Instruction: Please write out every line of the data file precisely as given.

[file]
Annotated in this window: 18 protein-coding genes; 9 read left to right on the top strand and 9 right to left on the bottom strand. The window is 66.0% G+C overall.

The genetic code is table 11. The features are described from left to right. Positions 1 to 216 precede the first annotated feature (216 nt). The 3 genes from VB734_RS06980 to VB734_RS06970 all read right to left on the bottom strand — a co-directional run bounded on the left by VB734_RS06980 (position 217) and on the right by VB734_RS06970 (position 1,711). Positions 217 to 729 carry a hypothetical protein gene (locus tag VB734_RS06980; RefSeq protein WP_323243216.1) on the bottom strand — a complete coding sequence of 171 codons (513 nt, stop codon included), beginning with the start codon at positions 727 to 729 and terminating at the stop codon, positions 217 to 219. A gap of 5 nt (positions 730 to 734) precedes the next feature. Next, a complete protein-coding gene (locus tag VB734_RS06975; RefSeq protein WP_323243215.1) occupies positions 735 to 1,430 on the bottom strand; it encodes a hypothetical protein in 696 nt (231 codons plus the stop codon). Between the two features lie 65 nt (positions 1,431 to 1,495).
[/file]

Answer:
Annotated in this window: 18 protein-coding genes; 9 read left to right on the top strand and 9 right to left on the bottom strand. The window is 66.0% G+C overall.

The genetic code is table 11. The features are described from left to right. Positions 1 to 216 precede the first annotated feature (216 nt). The 3 genes from VB734_RS06980 to VB734_RS06970 all read right to left on the bottom strand — a co-directional run bounded on the left by VB734_RS06980 (position 217) and on the right by VB734_RS06970 (position 1,711). Positions 217 to 729 carry a hypothetical protein gene (locus tag VB734_RS06980; RefSeq protein WP_323243216.1) on the bottom strand — a complete coding sequence of 171 codons (513 nt, stop codon included), beginning with the start codon at positions 727 to 729 and terminating at the stop codon, positions 217 to 219. A gap of 5 nt (positions 730 to 734) precedes the next feature. Next, a complete protein-coding gene (locus tag VB734_RS06975; RefSeq protein WP_323243215.1) occupies positions 735 to 1,430 on the bottom strand; it encodes a hypothetical protein in 696 nt (231 codons plus the stop codon). Between the two features lie 65 nt (positions 1,431 to 1,495).